Well, it hurts today. Even Elaine Paige being interviewed on Graham Norton can’t distract me from the fact that I am struggling to run at this pace. A few miles later, I am actively feeling guilty about holding them up. This is all in my head. Sara and Frances are, as ever, completely delightful about the bits where I’m holding them up as it gives them time to have a bit of a rest, or so they say.
(There they are at the top there, running past some old men sailing boats on Clapham Common’s lake-pond thing.)
I tried my first-ever gel at six miles. It tastes like upset adult’s Calpol. I’m not keen. I don’t notice it making any massive difference to my energy levels for the rest of the run, which takes us back round the Common, down Balham and through some wiggly roads to Frances’s first house in London – that is a wonderful thing about running. You really can go anywhere.
After wading through a small Florida bog which appears to have flown itself over and landed at the foot of Tooting Common, I plead for us to go back to Sara’s for lunch. We’ve done 10 miles rather than 12, but fuck it. Ten miles is 10 miles!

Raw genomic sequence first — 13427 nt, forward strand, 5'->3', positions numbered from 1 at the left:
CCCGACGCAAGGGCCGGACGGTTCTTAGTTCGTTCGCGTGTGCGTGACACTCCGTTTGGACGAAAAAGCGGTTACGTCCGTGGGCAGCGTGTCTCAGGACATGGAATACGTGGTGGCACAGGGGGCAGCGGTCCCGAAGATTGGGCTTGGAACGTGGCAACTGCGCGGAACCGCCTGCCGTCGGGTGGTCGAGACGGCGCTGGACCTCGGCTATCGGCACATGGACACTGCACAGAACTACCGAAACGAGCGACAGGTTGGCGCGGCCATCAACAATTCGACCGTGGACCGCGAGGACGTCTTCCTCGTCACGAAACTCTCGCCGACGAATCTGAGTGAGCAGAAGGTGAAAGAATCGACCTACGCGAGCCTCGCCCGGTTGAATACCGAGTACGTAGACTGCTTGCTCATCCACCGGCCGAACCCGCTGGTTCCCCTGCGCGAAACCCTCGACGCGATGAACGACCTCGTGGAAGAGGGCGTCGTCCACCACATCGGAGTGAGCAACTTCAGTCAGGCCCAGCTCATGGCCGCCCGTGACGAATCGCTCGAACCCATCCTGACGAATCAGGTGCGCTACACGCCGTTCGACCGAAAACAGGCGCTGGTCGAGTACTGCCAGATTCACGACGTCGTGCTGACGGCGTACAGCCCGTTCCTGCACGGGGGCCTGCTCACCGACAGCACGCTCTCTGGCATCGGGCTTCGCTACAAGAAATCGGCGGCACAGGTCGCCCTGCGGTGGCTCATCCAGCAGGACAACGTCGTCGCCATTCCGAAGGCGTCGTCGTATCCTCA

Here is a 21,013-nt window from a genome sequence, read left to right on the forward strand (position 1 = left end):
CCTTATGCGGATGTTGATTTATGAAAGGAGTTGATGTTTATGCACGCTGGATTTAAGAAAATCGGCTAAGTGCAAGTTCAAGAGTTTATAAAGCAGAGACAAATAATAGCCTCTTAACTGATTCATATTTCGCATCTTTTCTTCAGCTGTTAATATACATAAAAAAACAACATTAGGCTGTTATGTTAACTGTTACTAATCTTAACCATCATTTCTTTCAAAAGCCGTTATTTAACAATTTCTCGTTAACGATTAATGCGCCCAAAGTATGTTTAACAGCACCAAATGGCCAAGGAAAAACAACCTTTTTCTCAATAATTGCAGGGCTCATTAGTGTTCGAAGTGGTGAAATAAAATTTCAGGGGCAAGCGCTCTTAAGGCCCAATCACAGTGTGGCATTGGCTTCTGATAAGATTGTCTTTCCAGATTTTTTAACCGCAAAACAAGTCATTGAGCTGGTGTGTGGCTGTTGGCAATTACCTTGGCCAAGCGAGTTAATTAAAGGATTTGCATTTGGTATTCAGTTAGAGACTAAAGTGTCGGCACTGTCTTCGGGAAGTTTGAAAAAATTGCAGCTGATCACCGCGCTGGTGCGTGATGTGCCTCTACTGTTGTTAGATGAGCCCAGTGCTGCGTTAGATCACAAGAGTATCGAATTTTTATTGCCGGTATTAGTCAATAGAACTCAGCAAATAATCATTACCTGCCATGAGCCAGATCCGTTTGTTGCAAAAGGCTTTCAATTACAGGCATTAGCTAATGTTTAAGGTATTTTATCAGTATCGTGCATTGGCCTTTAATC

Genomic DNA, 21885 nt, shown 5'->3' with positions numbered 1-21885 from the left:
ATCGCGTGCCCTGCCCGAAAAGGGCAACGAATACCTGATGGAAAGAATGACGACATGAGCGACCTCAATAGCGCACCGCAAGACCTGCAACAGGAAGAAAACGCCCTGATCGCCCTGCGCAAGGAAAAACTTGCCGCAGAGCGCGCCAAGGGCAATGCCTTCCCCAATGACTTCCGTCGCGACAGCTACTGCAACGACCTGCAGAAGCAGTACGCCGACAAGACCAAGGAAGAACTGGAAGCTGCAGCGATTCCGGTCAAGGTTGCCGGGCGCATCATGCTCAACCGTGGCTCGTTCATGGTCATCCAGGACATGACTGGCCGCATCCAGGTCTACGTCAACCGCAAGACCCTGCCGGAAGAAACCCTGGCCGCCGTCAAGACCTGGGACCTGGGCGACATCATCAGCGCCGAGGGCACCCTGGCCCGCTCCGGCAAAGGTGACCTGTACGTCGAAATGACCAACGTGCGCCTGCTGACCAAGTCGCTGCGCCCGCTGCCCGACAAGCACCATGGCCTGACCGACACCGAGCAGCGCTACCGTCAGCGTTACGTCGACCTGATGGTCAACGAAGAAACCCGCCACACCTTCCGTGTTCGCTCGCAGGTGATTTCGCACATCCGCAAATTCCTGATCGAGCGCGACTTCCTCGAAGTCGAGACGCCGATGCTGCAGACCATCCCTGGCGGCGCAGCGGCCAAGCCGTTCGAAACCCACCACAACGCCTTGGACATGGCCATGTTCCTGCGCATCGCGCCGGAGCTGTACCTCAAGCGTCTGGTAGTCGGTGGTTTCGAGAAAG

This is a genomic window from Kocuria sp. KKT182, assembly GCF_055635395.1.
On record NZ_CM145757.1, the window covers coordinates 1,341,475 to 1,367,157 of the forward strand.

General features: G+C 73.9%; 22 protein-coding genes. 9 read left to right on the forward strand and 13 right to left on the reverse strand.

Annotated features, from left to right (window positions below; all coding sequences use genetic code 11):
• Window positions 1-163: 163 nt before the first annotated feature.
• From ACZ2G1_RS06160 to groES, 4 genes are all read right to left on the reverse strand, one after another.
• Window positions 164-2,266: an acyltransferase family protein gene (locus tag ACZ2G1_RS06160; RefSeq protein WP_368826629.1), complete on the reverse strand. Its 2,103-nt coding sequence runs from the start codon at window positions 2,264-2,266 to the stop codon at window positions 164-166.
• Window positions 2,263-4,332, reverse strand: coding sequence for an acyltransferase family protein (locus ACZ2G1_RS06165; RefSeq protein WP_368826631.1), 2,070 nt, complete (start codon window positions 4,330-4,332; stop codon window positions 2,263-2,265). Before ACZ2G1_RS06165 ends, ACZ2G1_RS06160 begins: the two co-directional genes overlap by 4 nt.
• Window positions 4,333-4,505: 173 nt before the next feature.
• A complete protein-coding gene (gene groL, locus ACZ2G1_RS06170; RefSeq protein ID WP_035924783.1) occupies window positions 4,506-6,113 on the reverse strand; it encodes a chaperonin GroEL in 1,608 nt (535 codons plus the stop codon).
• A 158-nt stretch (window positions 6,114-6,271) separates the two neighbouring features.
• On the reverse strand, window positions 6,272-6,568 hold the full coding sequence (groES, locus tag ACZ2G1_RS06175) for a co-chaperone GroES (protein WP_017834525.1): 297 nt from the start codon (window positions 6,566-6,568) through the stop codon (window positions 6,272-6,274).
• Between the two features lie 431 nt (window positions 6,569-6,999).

Remembering Tuesday’s nightmare of broken aching limbs, I stretch for ages, and then we all lie against walls with our legs up them, doing the leg drains that a chap called Ray has got the whole Facebook running group doing. Sara brings out some rehydration tablets dissolved in water which look dead whizzy. We have these while admiring her cross stitch and lovely picture wall. And then we go to the pub and eat a massive pizza with some wine, which, no disrespect to rehydration tablets, is a way better prize after having a run.
I take my dribbling, knackered form home and spend the evening lying on the sofa, under a duvet and the cat, watching Julia Roberts films and eating chocolate. I should probably stop eating all the sugar and stuff. Next week. Or maybe the week after that. Yes, definitely. I can’t though. Oh dear God, don’t make me.
I’m running the 2014 London Marathon for Mind. Will you sponsor me? My page has a cat on it, if that helps either way.